The John Hancock Center has received accolades for its distinctive architectural style, including the Distinguished Architects Twenty-five Year Award from the American Institute of Architects in May 1999. In recognition of the 2018 Illinois Bicentennial, it was chosen as one of the Illinois 200 Great Places by the American Institute of Architects Illinois component (AIA Illinois) and featured in USA Today Travel magazine as one of AIA Illinois' top 25 Must-See Places.

The building's design incorporates X-bracing on its exterior facade, showcasing its structural expressionist style and its innovative "tubular system" that contributes to its stability and adaptability. This architectural marvel, designed by Bangladeshi-American structural engineer Fazlur Khan and chief architect Bruce Graham, was the world's second-tallest building upon completion in 1968.

In 1995, a significant interior renovation introduced elements like travertine, black granite, and textured limestone to enhance the lobby's aesthetics. The elliptical-shaped plaza surrounding the building serves as a welcoming public space with seasonal plantings and a 12-foot (3.7 meters) waterfall. At night, a band of white lights at the building's pinnacle becomes a prominent feature on the Chicago skyline, changing colors to mark special occasions, such as green and red during the Christmas season or the colors of local sports teams during playoff runs.

The John Hancock Center has garnered recognition for its architectural excellence, including the prestigious Distinguished Architects Twenty-five Year Award from the American Institute of Architects in May 1999. In honor of the 2018 Illinois Bicentennial, it was selected as one of the Illinois 200 Great Places by the American Institute of Architects Illinois chapter (AIA Illinois) and featured in USA Today Travel magazine's list of AIA Illinois' top 25 Must-See Places.

360 Chicago Observation Deck:

The 360 Chicago Observation Deck, located on the 94th floor of 875 North Michigan Avenue, offers breathtaking panoramic views. Positioned 1,030 feet (310 meters) above street level, the entrance is accessible from the building's concourse level, adjacent to Michigan Avenue. Since 2014, this observatory has been independently owned and operated by the Montparnasse 56 Group from Paris, France. The observatory boasts the fastest elevators in the Western Hemisphere, reaching a top speed of 1,800 feet per minute (20.5 mph).

In terms of floor space, the observatory surpasses its competitor, the Skydeck at the Willis Tower. It features a full bar named BAR 94, offering a selection of local beers and spirits from Revolution Brewing and KOVAL Distillery. Additionally, the observatory includes an open-air "skydeck" area.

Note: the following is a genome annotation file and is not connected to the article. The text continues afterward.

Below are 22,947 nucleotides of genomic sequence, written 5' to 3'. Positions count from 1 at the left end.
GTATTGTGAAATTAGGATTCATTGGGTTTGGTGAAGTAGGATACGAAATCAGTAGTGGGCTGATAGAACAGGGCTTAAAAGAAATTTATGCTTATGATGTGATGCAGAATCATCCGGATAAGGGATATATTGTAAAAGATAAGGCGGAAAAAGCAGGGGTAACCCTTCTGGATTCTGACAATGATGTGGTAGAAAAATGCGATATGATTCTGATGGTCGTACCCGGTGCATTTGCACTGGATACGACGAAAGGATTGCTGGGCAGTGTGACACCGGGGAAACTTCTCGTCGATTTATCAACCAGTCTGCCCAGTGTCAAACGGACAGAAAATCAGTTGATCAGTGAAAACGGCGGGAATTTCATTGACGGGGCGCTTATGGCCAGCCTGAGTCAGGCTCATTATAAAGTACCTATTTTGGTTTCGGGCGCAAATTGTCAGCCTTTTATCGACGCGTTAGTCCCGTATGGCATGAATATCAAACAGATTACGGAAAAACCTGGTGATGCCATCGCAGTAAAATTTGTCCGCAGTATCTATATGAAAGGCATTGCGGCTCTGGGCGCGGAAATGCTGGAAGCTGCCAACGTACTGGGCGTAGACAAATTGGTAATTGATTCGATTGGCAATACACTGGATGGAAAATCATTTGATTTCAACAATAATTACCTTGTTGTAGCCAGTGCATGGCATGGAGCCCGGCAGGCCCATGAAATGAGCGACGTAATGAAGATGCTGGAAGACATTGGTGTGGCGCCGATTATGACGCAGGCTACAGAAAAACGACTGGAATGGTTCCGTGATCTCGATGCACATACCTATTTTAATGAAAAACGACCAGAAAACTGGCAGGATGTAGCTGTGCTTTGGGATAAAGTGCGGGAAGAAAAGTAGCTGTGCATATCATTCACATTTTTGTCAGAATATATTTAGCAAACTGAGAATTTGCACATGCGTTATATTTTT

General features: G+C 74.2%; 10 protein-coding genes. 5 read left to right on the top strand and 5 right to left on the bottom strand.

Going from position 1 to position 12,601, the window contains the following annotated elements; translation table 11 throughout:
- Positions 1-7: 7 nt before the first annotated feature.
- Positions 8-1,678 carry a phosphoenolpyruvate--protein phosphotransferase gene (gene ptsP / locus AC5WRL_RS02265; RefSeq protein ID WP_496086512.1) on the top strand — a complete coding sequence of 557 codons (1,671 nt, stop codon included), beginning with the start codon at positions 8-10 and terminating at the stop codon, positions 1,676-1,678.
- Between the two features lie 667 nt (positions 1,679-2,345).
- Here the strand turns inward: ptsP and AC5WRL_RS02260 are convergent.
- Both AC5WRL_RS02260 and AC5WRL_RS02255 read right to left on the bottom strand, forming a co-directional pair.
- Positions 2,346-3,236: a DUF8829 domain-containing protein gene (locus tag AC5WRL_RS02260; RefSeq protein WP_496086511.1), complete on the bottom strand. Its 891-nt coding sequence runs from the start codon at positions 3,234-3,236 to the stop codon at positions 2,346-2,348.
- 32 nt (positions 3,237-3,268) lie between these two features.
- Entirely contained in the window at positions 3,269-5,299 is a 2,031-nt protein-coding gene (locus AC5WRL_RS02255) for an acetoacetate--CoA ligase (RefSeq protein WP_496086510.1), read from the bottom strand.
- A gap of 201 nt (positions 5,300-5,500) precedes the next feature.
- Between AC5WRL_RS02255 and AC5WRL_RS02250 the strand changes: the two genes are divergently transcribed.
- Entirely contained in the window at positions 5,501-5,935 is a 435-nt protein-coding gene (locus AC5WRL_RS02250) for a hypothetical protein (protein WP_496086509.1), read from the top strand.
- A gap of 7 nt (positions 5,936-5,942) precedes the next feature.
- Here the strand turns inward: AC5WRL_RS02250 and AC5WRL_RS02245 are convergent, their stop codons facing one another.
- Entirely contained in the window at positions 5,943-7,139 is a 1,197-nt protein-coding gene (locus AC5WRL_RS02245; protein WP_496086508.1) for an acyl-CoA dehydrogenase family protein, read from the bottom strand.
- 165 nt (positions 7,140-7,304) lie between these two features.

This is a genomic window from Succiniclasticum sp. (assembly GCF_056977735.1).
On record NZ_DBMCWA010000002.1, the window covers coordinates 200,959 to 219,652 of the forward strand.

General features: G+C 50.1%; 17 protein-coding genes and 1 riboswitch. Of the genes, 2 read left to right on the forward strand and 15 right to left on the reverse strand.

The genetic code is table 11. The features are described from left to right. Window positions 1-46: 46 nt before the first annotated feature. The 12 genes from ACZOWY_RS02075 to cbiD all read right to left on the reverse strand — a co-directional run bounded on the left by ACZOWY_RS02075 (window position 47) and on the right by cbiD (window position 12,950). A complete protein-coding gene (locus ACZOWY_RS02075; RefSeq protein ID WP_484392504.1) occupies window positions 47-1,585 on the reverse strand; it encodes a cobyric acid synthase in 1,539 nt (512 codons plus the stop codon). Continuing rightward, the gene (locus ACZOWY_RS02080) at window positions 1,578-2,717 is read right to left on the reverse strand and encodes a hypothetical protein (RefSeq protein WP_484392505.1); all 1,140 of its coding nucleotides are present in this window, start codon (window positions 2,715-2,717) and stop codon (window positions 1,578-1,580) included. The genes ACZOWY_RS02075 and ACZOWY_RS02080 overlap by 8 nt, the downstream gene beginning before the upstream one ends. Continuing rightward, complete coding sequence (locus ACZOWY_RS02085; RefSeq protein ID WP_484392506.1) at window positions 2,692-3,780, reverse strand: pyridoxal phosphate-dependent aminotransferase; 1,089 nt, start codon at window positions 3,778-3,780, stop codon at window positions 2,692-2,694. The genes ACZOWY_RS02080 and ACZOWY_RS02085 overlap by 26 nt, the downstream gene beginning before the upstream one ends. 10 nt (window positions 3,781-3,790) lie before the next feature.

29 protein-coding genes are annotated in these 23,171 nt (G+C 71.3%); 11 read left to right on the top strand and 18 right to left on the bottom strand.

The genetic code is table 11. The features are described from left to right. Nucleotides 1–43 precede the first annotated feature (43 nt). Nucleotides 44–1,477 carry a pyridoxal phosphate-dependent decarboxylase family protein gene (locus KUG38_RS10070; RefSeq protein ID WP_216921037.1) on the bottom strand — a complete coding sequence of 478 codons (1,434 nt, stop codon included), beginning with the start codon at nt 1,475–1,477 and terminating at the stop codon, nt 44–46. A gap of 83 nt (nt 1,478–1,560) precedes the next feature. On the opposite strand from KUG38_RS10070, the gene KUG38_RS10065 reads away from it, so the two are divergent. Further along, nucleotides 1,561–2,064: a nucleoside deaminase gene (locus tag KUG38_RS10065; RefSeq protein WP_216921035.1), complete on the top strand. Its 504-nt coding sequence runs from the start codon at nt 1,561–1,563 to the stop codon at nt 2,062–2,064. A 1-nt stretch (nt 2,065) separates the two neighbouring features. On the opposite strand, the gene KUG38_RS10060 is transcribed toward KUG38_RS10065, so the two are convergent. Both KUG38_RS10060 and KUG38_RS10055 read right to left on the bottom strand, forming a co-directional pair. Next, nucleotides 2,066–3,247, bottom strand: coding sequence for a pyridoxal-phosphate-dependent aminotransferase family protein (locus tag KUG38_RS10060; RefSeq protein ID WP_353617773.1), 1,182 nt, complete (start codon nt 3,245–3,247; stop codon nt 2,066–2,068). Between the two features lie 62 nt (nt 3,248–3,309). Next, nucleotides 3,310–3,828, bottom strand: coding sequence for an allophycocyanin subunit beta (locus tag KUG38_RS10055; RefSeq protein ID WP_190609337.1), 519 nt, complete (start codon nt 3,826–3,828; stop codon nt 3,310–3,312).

The observatory's Otis-manufactured elevators travel a remarkable 96 floors at a top speed of 1,800 feet per minute (20 mph or 9.1 m/s), making them some of the fastest in North America. It takes just 38 seconds to reach the 95th floor if the elevators could maintain their top speed for the entire ascent. For several years during the winter season, the observatory delighted visitors with the "world's highest skating rink," featuring an artificial ice rink installed seasonally. At one point in its history, the observation deck had a mascot named Seemore Miles.

In the summer of 2014, 360 Chicago introduced the TILT attraction. TILT, available for an additional fee, features a set of floor-to-ceiling windows that slowly tilt outward to a 30° angle, providing a thrilling perspective of the city.

General images of the 360 Chicago Observation Deck showcase its breathtaking views, while images of the TILT Thrill Ride and the SkyWalk highlight some of the observatory's unique features.

95th Floor Restaurant and 96th Floor Bar:

Apart from its observation deck, 875 Michigan Avenue also houses a restaurant on its 95th floor and a bar on its 96th floor. Previously known as The 95th before 1993, the restaurant underwent a transformation into the Signature Room, with the accompanying bar on the 96th floor known as the Signature Lounge from 1993 until 2023. The naming paid homage to the famous signature of early American figure John Hancock.

The restaurant was celebrated for its upscale atmosphere, scenic views, and enforced dress code for patrons. It received numerous awards for its excellence. In April 2023, both the restaurant and bar were listed for sale. In September 2023, the Signature Room ceased operations abruptly, citing "severe economic hardship" attributed to the impact of the earlier COVID-19 pandemic.